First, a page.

But resistance was often massive. Once one customer announced that he wanted to use Vblock Systems to fix his cost and execution issues, his staff said it wouldn't work. He fought through that. Then his engineers said it wouldn't work. He fought through that. Finally, a series of well-recognized consultants said it wouldn't work. He fought through that &mdash and got rid of them. Vblocks were in service 45 days later, exceeding expectations - but they never would have been there if that customer hadn't been driven to think different.
That's nearly identical to the problems Apple had over and over again.
Enterprises Will Learn to Love IT as an Appliance
Change is scary. As one CIO on a panel said, it's so much easier to focus on a never-ending problem list often created by the very folks that fix them. But we live in a competitive environment - and in technology, there clearly isn't any moment where we can stand still. To advance, we have to be able to move.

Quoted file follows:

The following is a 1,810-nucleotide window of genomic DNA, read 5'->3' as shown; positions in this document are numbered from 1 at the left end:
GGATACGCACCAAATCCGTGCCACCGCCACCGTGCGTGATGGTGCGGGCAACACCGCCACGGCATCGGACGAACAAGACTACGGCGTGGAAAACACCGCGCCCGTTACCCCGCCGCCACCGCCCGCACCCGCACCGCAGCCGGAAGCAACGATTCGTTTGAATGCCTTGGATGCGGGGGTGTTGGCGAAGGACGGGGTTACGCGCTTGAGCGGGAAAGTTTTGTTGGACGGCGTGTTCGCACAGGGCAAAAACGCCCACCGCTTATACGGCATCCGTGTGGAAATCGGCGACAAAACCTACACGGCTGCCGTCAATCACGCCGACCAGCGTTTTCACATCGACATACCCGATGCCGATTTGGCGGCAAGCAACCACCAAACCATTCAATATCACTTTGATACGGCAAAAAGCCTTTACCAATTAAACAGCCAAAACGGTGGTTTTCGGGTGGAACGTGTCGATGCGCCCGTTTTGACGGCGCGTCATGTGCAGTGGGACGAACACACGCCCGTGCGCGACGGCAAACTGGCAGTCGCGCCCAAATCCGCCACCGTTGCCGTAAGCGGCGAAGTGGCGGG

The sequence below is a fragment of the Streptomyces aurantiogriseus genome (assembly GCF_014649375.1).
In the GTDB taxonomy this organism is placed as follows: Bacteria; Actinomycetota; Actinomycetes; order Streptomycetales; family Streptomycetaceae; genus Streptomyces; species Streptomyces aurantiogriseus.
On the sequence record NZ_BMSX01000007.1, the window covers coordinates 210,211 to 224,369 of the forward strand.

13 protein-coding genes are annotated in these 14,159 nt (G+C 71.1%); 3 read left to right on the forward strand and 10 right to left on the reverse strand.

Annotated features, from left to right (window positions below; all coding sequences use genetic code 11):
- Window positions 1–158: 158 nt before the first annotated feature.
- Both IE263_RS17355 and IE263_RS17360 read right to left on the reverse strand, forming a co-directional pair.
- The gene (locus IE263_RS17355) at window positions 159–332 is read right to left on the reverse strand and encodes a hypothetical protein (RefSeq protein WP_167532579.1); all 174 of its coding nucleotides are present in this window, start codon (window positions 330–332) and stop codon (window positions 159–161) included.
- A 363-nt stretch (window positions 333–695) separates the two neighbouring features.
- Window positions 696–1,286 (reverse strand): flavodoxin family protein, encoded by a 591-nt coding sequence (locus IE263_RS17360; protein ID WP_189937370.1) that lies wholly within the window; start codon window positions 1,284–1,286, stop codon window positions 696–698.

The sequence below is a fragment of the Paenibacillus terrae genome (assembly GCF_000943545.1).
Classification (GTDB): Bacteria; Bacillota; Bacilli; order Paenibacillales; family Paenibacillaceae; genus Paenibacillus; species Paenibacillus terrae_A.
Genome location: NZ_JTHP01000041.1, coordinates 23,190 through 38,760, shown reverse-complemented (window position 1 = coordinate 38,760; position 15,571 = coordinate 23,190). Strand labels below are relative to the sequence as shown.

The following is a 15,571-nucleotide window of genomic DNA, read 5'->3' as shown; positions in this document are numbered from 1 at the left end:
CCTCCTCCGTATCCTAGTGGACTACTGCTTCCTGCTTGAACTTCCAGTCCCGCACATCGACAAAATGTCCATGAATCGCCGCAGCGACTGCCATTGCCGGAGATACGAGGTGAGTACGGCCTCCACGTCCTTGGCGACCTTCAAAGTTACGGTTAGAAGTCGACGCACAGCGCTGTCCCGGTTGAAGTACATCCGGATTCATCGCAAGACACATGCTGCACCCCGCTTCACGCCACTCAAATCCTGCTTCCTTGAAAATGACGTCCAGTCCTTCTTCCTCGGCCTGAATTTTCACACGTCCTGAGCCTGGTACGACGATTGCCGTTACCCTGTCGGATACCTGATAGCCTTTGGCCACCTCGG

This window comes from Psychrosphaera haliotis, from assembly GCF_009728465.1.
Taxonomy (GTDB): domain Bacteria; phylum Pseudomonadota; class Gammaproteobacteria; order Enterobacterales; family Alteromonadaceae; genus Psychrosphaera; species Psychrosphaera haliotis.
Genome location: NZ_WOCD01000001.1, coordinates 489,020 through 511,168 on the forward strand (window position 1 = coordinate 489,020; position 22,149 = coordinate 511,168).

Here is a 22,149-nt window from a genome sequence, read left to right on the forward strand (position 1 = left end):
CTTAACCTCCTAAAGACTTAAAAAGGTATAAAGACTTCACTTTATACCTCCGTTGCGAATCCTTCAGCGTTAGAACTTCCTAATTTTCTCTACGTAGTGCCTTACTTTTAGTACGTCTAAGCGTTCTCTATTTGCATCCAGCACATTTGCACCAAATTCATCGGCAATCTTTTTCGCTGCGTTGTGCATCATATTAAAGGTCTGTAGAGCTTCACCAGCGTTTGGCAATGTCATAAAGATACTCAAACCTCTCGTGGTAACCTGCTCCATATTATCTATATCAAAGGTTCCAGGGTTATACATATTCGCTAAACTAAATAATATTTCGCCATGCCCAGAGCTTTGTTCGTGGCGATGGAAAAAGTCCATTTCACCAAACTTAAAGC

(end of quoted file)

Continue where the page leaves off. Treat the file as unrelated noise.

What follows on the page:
One subtle point that really hit me: Every VCE customer says its deployments are fully patched and up to date. This is because the Vblock is a known infrastructure against which patches are tested and, therefore, pushed out without incident. One analyst who follows Cisco couldn't believe this, since so many of his clients are afraid to apply Cisco patches. (Cisco technology is a core part of the Vblock to boot.) Given the massive attacks that target router exploits, and given what happened to Target, security alone could justify the change that VCE drives.
There's suddenly a lot of motivation to think different. Aging systems and processes consuming massive resources, increasingly sit unpatched and exposed, and reduce a company's competitiveness and profitability. VCE, according to its customers, can fix that - but it will require people to think different. Given VCE's near-vertical growth, a surprising number of people finally seem ready to do just that.
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